Cambodian capital's only working elephant to retire in jungle

People offer bananas to elephant Sambo during a farewell event in Phnom Penh on November 25, 2014.

PHNOM PENH - Phnom Penh's only working elephant was blessed by a crowd of chanting Buddhist monks Tuesday as she prepared for a life of comfortable jungle retirement after three decades of giving rides to tourists.

Sambo, a 54-year-old female, had been a fixture at the Cambodian capital's Wat Phnom temple since 1980.

She was forced to stop giving rides in 2012 after suffering a foot infection -- and after local officials accused her of causing traffic jams.

Her owner and campaigners wanted to see the faithful pachyderm rewarded for years of loyal service with a retirement away from the blaring city, a wish that was eventually made possible by international funding.

"Sambo is like a younger sister to me," owner Sin Sorn, 57, told AFP during a farewell ceremony for the elephant, who was draped in a flower garland and fed with fruit.

"I am getting old. So I decided she needed to be with nature... I am going to miss her very much," Sorn added.

Thanks to donations from supporters around the world and the United States Agency for International Development, Sambo will be transported to the wilds of the northeastern province of Mondulkiri early next month.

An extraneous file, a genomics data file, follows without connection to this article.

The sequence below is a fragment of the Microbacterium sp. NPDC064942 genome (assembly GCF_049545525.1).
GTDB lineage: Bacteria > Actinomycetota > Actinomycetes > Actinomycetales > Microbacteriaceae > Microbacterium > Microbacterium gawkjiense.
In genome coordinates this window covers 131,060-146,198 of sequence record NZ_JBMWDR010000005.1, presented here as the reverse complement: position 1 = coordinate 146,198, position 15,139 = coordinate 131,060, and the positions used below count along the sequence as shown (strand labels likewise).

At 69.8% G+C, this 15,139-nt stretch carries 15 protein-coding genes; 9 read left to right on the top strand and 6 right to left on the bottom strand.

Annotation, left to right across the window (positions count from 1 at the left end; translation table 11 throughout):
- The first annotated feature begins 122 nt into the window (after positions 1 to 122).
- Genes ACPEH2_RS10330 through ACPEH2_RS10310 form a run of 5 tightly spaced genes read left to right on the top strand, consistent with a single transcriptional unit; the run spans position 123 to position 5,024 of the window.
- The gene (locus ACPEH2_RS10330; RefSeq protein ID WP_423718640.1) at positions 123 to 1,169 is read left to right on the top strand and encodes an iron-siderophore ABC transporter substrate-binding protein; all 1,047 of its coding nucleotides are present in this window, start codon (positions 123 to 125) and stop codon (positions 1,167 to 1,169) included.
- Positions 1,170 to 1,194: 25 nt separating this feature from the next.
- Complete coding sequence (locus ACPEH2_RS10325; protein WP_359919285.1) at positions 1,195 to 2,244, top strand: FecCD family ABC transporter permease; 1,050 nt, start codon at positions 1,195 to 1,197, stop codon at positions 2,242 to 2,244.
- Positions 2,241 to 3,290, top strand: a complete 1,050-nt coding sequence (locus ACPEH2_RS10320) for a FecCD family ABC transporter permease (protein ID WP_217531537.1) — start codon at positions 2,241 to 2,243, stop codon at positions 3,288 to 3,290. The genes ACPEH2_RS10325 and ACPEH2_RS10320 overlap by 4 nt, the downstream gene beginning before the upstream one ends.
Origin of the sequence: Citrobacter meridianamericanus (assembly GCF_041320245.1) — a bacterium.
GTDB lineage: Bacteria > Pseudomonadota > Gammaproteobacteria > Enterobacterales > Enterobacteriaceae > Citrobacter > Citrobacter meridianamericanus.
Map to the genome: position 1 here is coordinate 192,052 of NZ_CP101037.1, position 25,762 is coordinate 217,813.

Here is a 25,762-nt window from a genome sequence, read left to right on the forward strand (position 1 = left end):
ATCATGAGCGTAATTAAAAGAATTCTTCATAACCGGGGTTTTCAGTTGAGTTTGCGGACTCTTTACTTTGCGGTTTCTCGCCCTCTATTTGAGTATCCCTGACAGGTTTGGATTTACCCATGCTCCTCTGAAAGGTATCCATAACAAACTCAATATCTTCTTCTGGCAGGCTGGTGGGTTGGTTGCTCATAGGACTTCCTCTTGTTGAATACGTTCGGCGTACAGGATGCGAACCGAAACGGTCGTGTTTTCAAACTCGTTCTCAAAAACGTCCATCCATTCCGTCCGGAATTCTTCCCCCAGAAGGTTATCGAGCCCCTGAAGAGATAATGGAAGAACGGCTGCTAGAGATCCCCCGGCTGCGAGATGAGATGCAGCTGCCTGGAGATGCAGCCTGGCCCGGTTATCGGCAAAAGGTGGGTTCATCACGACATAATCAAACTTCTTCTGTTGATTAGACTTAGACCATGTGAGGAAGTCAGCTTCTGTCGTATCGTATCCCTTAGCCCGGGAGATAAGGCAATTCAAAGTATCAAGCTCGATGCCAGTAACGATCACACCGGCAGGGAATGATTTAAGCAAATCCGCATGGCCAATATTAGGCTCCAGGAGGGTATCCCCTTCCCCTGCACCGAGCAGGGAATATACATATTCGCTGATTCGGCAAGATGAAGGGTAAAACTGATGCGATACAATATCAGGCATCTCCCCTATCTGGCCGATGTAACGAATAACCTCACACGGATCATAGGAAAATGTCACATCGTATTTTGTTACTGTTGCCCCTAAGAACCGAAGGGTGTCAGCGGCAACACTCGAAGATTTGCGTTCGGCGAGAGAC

Sambo's new home will be an ecotourism venture -- run by conservation group Elephant Livelihood Initiative Environment (ELIE) -- where she will roam free along with nine other elephants.

"I think Sambo will enjoy her life until she dies," said Sorn, who has been with Sambo since his family caught her out of the forests when the elephant was aged about eight.

Jack Highwood, of ELIE, told reporters: "She's lived in Phnom Penh since 1980... and so to be able to get out of the city and go back to live in the forest -- and also to go live with other elephants -- is very important."

Cambodia is home to about 78 domesticated elephants and 400 wild elephants, according to Highwood.

The Asian elephant is listed as an endangered species by the International Union for Conservation of Nature.